Red Sox Manager Alex Cora apologized again for his role in the Houston Astros cheating scheme in 2017, and appears to have some hard feelings from the fall out. John Bazemore/Associated Press

Whether or not you’ve forgiven Alex Cora for his morally corrupt decision-making as part of the 2017 Houston Astros, it’s becoming quite clear that he couldn’t care less what the general public thinks.

“The thing is, at this level, this platform, it’s going to be tough forever,” he said Monday afternoon from Minute Maid Park in Houston, his first visit there since the scandal became public knowledge. “Not only when I come here, it can be when I go to other places and there are going to be situations that are going to come up through the season. There are going to be books, there’s going to be stuff that’s going to be said, there are going to be narratives.

“For people to judge me, I understand. There’s nothing I can do. There’s nothing I can do to change the past. What I can do is be myself in the present and keep getting better.”

In other words: Say what you want about me, but I’m moving on.

At this point, nearly 18 months after he lost his job when MLB pinned him as the mastermind of the cheating scandal that rocked the sport, Cora seems tired of apologizing (although he continues to do it and says he will for as long as he’s asked about it).

“The fact that we’re playing good baseball, and the story should be the Boston Red Sox against the Houston Astros, two of the best teams in the big leagues, it helps,” Cora said, taking a small victory lap.

And oh yeah, for the majority of folks in the Astros organization, Cora has something for you, too: an ice-cold shoulder.

He singled out three people — shortstop Carlos Correa, catcher Martin Maldonado and hitting coach Alex Cintron — as three guys he was looking forward to seeing in Houston this week.

That was it.

Not even Alex Bregman, the third baseman Cora once spoke of like he was his own son, was mentioned as someone he wanted to see.

An entire organization full of people he once coached, worked with or looked up to suddenly seemed dead to him, although Cora chose not to get into specifics about which relationships he no longer values.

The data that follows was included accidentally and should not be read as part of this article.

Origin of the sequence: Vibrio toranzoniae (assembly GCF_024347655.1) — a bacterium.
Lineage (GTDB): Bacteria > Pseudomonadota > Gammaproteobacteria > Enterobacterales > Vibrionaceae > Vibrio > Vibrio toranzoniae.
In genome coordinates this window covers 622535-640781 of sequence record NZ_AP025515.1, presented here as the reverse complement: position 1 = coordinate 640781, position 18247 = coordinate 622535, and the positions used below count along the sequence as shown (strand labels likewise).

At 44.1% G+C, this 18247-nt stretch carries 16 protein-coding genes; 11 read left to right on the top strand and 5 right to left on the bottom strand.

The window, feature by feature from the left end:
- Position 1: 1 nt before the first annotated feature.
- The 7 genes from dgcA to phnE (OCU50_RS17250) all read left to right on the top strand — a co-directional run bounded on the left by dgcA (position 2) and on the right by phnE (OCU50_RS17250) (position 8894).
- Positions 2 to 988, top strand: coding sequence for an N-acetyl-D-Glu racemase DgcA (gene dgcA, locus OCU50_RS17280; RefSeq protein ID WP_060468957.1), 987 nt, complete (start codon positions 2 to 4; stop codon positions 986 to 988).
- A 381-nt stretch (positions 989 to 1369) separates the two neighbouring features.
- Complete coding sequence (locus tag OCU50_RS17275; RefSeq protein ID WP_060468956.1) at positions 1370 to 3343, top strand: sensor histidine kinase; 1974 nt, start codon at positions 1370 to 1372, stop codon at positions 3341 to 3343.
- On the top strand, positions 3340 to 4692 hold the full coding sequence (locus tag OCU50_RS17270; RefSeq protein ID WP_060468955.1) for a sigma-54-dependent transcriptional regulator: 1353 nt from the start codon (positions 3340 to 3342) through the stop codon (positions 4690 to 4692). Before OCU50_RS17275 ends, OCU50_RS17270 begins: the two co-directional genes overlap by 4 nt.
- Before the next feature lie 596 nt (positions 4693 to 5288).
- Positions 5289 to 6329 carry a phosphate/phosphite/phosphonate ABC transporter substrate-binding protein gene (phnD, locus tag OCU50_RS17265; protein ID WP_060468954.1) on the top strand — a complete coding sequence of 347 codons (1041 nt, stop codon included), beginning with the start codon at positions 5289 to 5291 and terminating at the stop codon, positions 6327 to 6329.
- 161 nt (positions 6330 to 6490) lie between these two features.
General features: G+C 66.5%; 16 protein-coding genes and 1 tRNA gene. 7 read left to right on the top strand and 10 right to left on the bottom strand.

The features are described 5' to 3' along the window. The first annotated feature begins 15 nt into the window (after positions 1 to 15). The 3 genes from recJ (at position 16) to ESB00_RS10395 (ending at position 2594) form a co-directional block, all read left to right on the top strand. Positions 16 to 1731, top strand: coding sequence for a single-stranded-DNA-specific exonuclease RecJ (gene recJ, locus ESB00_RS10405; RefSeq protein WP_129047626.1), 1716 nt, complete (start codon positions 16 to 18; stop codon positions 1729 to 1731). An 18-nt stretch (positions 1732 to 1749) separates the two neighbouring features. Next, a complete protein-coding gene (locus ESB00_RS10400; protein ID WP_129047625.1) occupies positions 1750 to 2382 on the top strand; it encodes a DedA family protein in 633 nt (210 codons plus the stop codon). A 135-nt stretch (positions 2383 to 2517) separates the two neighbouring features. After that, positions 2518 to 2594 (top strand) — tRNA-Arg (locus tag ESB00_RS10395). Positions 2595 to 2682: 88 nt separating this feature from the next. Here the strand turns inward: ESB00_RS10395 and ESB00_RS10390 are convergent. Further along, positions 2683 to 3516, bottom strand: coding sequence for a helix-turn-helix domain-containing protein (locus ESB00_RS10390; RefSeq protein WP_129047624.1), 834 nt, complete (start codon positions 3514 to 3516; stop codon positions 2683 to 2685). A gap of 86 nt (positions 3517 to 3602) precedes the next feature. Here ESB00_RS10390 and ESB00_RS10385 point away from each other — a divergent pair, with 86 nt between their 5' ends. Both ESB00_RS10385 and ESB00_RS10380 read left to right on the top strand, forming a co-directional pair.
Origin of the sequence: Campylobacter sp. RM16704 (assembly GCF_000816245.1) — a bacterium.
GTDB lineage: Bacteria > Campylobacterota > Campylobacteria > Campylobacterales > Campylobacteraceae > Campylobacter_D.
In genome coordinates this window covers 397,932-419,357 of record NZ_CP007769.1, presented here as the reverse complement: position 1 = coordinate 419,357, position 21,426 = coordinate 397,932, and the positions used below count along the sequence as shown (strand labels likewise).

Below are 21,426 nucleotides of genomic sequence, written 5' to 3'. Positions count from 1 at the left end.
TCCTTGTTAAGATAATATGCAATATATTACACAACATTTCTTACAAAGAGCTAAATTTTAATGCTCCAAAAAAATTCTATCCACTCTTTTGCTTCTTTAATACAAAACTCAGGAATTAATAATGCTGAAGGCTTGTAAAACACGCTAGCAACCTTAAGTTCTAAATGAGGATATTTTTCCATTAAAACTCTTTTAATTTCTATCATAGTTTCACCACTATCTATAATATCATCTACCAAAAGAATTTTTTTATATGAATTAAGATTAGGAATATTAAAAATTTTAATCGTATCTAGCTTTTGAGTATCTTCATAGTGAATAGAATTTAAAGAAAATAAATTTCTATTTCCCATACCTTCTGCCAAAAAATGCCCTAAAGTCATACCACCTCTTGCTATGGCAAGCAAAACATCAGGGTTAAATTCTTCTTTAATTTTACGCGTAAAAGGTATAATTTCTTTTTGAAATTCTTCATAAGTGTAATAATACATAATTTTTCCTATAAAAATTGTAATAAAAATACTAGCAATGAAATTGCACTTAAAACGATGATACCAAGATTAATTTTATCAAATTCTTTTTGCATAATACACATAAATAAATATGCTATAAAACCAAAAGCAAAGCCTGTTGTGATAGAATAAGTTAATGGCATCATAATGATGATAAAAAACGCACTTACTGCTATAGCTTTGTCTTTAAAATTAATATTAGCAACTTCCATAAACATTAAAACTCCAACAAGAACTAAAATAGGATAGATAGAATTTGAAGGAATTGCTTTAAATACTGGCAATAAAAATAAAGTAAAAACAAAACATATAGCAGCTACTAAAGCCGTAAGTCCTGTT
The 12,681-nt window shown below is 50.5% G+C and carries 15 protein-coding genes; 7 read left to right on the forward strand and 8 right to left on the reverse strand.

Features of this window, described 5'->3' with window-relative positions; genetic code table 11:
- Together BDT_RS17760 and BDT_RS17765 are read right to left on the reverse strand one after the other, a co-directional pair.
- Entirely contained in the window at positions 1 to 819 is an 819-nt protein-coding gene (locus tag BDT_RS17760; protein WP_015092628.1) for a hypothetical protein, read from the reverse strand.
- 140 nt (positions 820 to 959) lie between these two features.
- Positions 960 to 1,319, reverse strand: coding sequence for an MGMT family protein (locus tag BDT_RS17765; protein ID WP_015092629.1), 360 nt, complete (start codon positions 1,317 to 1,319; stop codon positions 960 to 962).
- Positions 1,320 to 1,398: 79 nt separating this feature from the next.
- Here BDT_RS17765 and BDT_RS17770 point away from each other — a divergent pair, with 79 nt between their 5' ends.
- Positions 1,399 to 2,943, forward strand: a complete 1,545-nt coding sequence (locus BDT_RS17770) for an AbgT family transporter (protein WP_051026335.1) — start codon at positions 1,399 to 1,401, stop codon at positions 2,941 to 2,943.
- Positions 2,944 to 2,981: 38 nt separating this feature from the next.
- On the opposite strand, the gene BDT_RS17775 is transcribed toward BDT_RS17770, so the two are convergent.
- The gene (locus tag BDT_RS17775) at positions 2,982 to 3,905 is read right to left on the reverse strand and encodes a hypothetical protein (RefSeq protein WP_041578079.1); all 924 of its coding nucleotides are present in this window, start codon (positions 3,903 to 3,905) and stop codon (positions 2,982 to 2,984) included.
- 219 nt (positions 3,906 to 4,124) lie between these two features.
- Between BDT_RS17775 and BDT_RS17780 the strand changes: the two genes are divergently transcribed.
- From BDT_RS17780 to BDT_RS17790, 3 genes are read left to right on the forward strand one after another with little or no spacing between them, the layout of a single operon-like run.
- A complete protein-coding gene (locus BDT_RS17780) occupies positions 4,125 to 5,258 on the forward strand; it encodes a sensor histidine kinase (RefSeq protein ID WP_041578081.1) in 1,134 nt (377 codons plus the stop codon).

“I really don’t want to go into that,” he said. “There’s a lot of stuff that happened through the investigation that was tough to swallow, but at the end like I’ve been saying all along, I made a mistake, I went through the process and after that MLB did the right thing. But I’d rather stay away from personal relationships.”

Here’s one further: asked if he had any good memories from Minute Maid Park, where Cora was the bench coach for a team that won the World Series, he had nothing to say about his time in the home dugout.

“I remember a grand slam by Jackie Bradley Jr. in the ’18 American League Championship Series,” Cora said. “I remember the catch by Andrew Benintendi. I remember Jackie hitting a home run off Josh James. There’s some good memories here as the Red Sox.”

Not a single Astros memory, huh?

“No,” he said. “I mean, you asked me if I can come in here and have good memories. I have good memories. Jackie hit a grand slam, we won a playoff series here, we swept them, so that’s good memories.

“I’ve got good friends around, some good stuff that we did in ’17, but right now, as manager of the Red Sox, this is what I remember: when we came here and we swept the Astros. And we went to the World Series.”

The Red Sox actually didn’t sweep in the series; they won in five games. But they did win all three in Houston, where they celebrated on the field in front of Cora’s former boss.

Whatever was said by the players, coaches and team employees who were interviewed by MLB in the investigation last January, the end result was a picture of a bench coach who had an insatiable desire to win, and was willing to break the rules in the process.

Cora has been willing to acknowledge his mistakes every time he’s been asked about the scandal since he was rehired as Red Sox manager. But one thing he won’t do is point fingers or talk about who was loyal to him and who wasn’t.

Well, for the most part.

“I said it before, I think out of the whole report, the way (former Astros general manager Jeff Lunhow) talked about me, just saying, ‘the bench coach,’ that really bothered me,” Cora said. “That really bothered me. Obviously, I don’t know what was said in the investigation. I know what I said.

“What I went through, it is what it is. I got suspended, that’s something that will always be on my resume, and I think at the end, we all made a mistake. We all messed up and we all are paying the price.”

Cora is moving on. His team is good again. He’s getting a lot of credit for it.

As for the Houston Astros: who are they?

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